#12
  13. Jim Scott

    Jim Scott Guest

    Jim Scott, Apr 14, 2005
    #13
  14. Jim Scott

    humbads Guest

    humbads, Apr 15, 2005
    #14
  15. Jim Scott

    Jim Scott Guest

    On 14 Apr 2005 20:14:06 -0700, humbads wrote:

    > I'd stick with tables for laying out your images. But use CSS classes
    > to make your life easier. Try this to learn how:
    >
    > http://www.somacon.com/blog/page41.php


    Thanks friend.
    I've spent a couple of days playing with CSS two and three column layouts
    (no tables), but one image only has to be slightly bigger than an allocated
    % width and the whole thing goes pear-shaped.
    --
    Jim on Tyneside UK
    Remove X to email me.
    http://freespace.virgin.net/mr.jimscott/
    Jim Scott, Apr 15, 2005
    #15
  16. Jim Scott

    Jim Scott Guest

    On Fri, 15 Apr 2005 09:08:00 GMT, Jim Scott wrote:

    > On 14 Apr 2005 20:14:06 -0700, humbads wrote:
    >
    >> I'd stick with tables for laying out your images. But use CSS classes
    >> to make your life easier. Try this to learn how:
    >>
    >> http://www.somacon.com/blog/page41.php

    >

    Follow-up.
    Done that and it works well (well, as well as normal tables did)
    Can anyone explain why constructing tables via a stylesheet should be
    'better' than using convential HTML?
    --
    Jim on Tyneside UK
    Remove X to email me.
    http://freespace.virgin.net/mr.jimscott/
    Jim Scott, Apr 15, 2005
    #16
  17. Jim Scott

    Spartanicus Guest

    Jim Scott <> wrote:

    >>> I'd stick with tables for laying out your images. But use CSS classes
    >>> to make your life easier. Try this to learn how:
    >>>
    >>> http://www.somacon.com/blog/page41.php

    >>

    >Follow-up.
    >Done that and it works well (well, as well as normal tables did)
    >Can anyone explain why constructing tables via a stylesheet should be
    >'better' than using convential HTML?


    Use css to style a table if it still makes sense/works if css is not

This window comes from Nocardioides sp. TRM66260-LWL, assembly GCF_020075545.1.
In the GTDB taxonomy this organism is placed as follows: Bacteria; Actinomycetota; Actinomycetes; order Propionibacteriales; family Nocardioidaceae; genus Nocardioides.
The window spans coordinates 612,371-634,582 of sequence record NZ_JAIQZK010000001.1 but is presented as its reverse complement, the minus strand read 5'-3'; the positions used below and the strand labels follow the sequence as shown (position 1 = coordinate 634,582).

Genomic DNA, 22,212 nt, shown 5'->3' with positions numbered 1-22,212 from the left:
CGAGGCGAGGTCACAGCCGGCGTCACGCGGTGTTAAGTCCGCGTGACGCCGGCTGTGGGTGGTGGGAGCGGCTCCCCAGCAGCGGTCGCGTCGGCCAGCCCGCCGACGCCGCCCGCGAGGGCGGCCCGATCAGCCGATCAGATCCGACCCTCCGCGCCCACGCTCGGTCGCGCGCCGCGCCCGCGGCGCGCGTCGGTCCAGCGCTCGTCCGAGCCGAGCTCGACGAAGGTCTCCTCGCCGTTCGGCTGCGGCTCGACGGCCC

enabled, otherwise use html attributes.

    Using css to create a page layout only has real benefits if you abandon
    using html tables for layout purposes. Adding inline css to a html
    layout table as you have done has no real benefits.

    Be advised that using a non html table css layout that works in IE
    restricts what you can do in terms of complexity of the layout. Css2
    makes it easy to replace most complex html table layouts with a css
    layout, but IE doesn't support that particular aspect of css2.

    Staying within the constraints of IE limits what can be achieved with a
    "css layout". For example it's not possible to create layout boxes that
    properly contain their content.

    You'd do well to forget about css layouts for the moment, and
    concentrate on making your pages work in a wider range of viewport
    widths, using html to properly structure your pages by using headers,
    lists, paragraphs etc., and lastly getting rid of other presentational
    html such as font tags.

    If after having done that you enjoyed completing that challenge, then
    come back to the topic of css layouts.

    --
    Spartanicus
    Spartanicus, Apr 15, 2005
    #17
  18. Jim Scott

    Jim Scott Guest

    > You'd do well to forget about css layouts for the moment, and
    > concentrate on making your pages work in a wider range of viewport
    > widths, using html to properly structure your pages by using headers,
    > lists, paragraphs etc., and lastly getting rid of other presentational
    > html such as font tags.


    Thanks for the help although that last paragraph blinded me with science eg
    "wider range of viewport widths". I take it that might mean I should make
    it look better in a higher screen resolution as I have only designed it for
    800x600?

    I am trying very hard to produce a site which in markup compares to a
    correctly punctuated sentence. (While of course maintaining my Bellringers
    section, where it all started.)

    When I used Frontpage I was criticised for 'bloat' and incorrect HTML. I